Tim Porter is developing an app that he believes can stop violence like this on school grounds.
“If they would have had the app, someone would have alerted student administrators,” he says, noting that someone watching the fight already had their phone in hand to take video. “It’s just the way that kids communicate now. They all use apps.”
Porter’s app, Stop Bullies, allows students to anonymously report bullying by submitting messages, photos or videos to school administrators, who are alerted in real time. Each message includes a GPS tag that could, at least theoretically, help adults intervene. Customized versions of the app will go live for the first time in two schools this August.
Full Text: Apps: The Latest Stand Against School Bullies.
Up to 14,000 NSW high school students will receive unique IP addresses as part of the official launch of Internet Protocol version 6 tomorrow.
As part of the address switch-on, each student at the eligible schools will receive a permanent and unique IPv6 address attached to the credentials they use to log on to school networks.
Karp said the unique addresses could be used to track student activity at a network level, preventing instances of cyber bulling or other misuse of school networks.
“No one likes to think about those things but every school has to put in place protections. What we actually find is, once you tell the students ‘once you log onto the network we know who you are’, they’re much more cautious from that point onwards. It achieves the effect even if you may never use it,” Karp said.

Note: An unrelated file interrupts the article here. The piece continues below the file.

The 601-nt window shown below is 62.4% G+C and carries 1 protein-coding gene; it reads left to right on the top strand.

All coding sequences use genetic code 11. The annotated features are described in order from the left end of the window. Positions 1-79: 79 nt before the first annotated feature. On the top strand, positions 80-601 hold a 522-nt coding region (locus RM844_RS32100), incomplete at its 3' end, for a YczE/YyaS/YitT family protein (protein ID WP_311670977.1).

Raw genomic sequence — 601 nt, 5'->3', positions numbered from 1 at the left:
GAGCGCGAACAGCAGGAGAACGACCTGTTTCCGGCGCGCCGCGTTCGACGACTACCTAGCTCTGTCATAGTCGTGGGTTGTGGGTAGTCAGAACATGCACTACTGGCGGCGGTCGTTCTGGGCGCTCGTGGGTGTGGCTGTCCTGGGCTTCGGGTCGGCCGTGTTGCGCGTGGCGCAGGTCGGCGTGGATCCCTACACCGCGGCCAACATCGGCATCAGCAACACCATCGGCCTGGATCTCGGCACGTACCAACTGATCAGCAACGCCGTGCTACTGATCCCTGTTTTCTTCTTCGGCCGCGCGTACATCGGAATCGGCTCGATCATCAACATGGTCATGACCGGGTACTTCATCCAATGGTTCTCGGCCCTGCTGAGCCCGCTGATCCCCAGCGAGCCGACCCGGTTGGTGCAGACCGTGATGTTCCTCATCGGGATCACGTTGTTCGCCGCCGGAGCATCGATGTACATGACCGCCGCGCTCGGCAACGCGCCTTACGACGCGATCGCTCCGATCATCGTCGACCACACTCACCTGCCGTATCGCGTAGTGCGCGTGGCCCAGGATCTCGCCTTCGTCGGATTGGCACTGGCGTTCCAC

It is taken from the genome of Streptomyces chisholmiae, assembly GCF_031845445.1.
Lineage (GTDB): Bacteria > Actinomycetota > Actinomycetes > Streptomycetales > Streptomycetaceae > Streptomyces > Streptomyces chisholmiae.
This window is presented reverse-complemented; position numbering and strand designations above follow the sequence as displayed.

There is a long standing debate about the benefits of a private versus a public versus a home schooled education. There are advocates that will argue for any of those options and pros and cons to each. With the advance of technology you can begin throwing online education into the mix. Most people understand the benefit of being able to attend college online, and it is not difficult to look at online classes as a good option for students who live in rural areas or do not have access to some of the higher-level classes they are interested in. But do the benefits of online education stop when you look at it for elementary school students?
Moving at Your Own Pace
One advantage of many online programs is that they allow students to move at their own pace. This benefits all the students because they can truly master a subject before moving onto the next concept. Most of the online programs allow you to move at your own pace, which is great because your child can make real progress. However, if the program is like a college course with a set number of lectures and assignments each week, then this benefit will not be part of the program.